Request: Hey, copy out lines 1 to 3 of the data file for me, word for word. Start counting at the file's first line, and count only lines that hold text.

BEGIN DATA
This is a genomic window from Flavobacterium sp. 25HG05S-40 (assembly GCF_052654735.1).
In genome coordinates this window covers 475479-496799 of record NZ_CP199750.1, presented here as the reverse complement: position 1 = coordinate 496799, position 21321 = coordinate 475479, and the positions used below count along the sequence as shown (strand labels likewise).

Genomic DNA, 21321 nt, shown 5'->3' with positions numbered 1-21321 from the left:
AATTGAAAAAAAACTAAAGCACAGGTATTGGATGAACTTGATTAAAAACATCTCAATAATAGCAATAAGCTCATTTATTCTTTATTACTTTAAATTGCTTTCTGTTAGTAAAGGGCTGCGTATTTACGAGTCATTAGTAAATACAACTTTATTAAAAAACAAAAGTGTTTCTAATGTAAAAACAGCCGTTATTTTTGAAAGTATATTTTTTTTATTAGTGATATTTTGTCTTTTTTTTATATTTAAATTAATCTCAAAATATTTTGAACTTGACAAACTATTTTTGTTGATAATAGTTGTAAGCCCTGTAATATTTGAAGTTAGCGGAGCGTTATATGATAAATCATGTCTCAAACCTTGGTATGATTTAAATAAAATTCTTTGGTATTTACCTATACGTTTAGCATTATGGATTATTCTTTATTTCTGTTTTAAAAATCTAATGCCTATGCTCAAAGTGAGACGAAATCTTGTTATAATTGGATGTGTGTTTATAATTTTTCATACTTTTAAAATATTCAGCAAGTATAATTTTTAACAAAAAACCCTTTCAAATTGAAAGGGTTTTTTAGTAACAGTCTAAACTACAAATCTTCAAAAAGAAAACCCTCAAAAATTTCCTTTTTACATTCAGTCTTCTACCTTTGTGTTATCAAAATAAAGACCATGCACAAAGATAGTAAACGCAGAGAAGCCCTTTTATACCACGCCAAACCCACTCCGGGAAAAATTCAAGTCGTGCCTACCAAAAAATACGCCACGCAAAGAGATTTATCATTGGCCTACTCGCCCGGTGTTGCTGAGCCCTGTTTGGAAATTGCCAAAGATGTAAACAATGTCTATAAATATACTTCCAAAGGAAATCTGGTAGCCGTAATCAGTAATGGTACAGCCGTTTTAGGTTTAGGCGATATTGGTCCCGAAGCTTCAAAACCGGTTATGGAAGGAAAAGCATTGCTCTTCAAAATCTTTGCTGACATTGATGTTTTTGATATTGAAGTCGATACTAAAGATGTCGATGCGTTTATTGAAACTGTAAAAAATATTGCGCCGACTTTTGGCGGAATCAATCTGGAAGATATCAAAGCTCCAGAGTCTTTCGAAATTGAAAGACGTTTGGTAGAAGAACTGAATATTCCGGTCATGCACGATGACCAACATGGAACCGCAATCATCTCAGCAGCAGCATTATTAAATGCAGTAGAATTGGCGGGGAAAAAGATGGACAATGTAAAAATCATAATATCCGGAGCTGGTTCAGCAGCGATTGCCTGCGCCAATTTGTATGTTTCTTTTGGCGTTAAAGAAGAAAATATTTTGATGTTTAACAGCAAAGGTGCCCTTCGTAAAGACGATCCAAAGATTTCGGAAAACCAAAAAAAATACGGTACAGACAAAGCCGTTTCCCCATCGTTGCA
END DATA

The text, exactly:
This is a genomic window from Flavobacterium sp. 25HG05S-40 (assembly GCF_052654735.1).
In genome coordinates this window covers 475479-496799 of record NZ_CP199750.1, presented here as the reverse complement: position 1 = coordinate 496799, position 21321 = coordinate 475479, and the positions used below count along the sequence as shown (strand labels likewise).

Genomic DNA, 21321 nt, shown 5'->3' with positions numbered 1-21321 from the left: